On Tuesday, after state Senate President Pro Tem Phil Berger and Senate education co-chairs Jerry Tillman (R-Randolph) and Sen. Dan Soucek (R-Watauga) unveiled their “Excellent Public Schools” bill, Berger was asked about Mayor Pat McCrory’s budget that will be released today. His answer should keep the tongues wagging in the “who’s in charge” debate pitting the new Republican governor against the GOP power-shakers moving the legislature – Berger and House Speaker Thom Tillis.
He’s “interested” in any “suggestions” that Gov. McCrory will make, he said. Suggestions? Ummm. Berger also said he was particularly interested to hear “what he (McCrory) will do with Medicaid.”
He’s got some liberal company in wondering about that. Chris Fitzsimon writing on an N.C. Policy Watch blog Tuesday pondered of McCrory’s budget reveal: “Will the misinformation and attacks on Medicaid continue? McCrory continues to draw criticism for his decision not to expand Medicaid under the Affordable Care Act to provide health care coverage to more than 500,000 low-income adults.
His response has been to claim that Medicaid is broken even though much of the overspending cited in a recent audit was the result of unrealistic cost savings included in the budgets passed by the General Assembly in the last two years even after lawmakers were told the savings were impossible to achieve.”
Fitzsimon also wondered what McCrory would say about education, noting that “a bizarre music video press advisory released by McCrory’s office Tuesday included clips from McCrory talking about his commitment to education. But recent reports have ranked North Carolina 48th in the country in per pupil expenditures and 46th in teacher pay with starting teachers working 14 years to earn $40,000.”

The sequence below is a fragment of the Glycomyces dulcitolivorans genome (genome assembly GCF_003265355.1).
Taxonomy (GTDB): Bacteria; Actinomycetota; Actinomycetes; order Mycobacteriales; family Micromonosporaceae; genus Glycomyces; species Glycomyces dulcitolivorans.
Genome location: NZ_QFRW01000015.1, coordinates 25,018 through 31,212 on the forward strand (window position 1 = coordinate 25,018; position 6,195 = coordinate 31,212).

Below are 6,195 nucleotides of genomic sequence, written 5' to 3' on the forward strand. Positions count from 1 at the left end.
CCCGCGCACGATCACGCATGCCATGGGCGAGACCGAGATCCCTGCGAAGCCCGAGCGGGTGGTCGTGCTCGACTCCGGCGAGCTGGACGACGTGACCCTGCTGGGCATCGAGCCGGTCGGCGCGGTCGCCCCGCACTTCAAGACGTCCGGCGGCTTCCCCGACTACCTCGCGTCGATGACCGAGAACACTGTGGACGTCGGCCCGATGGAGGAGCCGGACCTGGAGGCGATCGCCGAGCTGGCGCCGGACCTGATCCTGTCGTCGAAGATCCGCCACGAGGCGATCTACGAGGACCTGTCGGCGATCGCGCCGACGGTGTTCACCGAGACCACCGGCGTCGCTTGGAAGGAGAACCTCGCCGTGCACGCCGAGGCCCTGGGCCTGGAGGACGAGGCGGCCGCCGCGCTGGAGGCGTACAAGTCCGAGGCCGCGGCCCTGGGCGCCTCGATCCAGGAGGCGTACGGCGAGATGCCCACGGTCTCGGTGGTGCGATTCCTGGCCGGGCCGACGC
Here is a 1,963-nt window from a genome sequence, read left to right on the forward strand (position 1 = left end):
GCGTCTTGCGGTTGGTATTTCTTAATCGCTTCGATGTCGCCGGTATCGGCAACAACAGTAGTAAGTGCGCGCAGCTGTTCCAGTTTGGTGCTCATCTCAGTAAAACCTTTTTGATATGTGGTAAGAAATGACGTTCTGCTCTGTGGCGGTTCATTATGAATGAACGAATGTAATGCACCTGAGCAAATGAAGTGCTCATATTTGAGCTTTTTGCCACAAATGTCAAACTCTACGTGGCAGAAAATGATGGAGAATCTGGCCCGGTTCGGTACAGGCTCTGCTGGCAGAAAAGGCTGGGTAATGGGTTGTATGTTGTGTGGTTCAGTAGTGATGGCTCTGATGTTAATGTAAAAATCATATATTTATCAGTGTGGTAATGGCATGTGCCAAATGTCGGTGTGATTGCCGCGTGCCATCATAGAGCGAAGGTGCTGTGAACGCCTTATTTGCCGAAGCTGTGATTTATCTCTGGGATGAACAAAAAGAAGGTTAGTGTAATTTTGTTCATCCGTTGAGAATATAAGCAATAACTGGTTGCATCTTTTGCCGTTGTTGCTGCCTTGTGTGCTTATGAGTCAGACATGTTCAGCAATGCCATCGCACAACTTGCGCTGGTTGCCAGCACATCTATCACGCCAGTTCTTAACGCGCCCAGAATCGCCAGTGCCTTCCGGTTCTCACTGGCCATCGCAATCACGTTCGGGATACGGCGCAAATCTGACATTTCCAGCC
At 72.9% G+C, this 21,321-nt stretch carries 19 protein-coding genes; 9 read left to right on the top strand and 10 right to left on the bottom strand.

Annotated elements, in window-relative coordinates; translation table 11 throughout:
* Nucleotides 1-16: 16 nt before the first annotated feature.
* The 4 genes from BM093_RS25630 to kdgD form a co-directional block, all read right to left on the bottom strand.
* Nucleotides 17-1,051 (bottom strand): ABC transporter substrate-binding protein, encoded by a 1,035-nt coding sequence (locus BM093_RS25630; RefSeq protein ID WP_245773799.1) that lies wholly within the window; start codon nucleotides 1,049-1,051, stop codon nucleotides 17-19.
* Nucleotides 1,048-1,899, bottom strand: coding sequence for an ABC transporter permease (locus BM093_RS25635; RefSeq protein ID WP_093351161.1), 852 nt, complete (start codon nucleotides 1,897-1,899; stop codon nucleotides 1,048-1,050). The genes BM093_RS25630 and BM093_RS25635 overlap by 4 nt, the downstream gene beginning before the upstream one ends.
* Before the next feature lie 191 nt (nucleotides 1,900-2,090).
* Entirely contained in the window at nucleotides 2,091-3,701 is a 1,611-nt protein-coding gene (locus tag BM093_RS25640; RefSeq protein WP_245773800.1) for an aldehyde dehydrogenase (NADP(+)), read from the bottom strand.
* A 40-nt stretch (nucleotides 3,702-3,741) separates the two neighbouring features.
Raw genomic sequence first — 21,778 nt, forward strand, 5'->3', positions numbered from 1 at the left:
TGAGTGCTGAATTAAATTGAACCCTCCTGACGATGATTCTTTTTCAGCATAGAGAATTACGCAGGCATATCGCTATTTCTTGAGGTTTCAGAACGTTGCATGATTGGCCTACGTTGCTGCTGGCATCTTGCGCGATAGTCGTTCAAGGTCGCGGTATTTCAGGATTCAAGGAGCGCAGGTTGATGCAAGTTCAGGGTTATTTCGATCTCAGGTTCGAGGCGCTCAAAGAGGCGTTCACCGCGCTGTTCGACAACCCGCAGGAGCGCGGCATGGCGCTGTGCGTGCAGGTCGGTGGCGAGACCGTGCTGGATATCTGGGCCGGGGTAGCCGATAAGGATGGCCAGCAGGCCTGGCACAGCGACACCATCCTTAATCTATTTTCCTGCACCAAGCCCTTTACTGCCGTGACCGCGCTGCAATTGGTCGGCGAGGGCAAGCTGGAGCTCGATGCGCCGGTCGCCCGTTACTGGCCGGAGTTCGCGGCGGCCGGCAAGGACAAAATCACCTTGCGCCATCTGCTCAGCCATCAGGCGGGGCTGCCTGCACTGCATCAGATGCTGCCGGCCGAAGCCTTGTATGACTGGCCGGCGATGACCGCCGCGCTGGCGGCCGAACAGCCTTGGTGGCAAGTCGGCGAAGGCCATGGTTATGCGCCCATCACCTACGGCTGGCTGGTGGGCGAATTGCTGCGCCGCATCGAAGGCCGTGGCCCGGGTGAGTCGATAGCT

That brings us back to Berger and company, and their education bill. Senate Bill 361 includes what the lawmakers dub as “efforts to strengthen student literacy, improve graduation rates, increase accountability in the classroom, reward effective teachers and give parents tools to make better informed decisions about their children’s education.” But it fails to tackle at all the recent news about the state long-ranking on teacher pay.
The legislators said the pay scale will remain similar to how it is now but the bill calls for bonuses or salary supplements “for teachers who perform above and beyond.”
The bill also calls for hiring teachers on contracts of one year up to four years. It also reiterates an intent to go to a “pay for excellence” or merit pay system as soon as a “robust evaluation instrument and process that accurately asseses and evaluates the effectiveness of teachers, especially in the area of student growth,” is developed. When will that be? “DPI (the Department of Public Instruction) is working on it,” was the reply.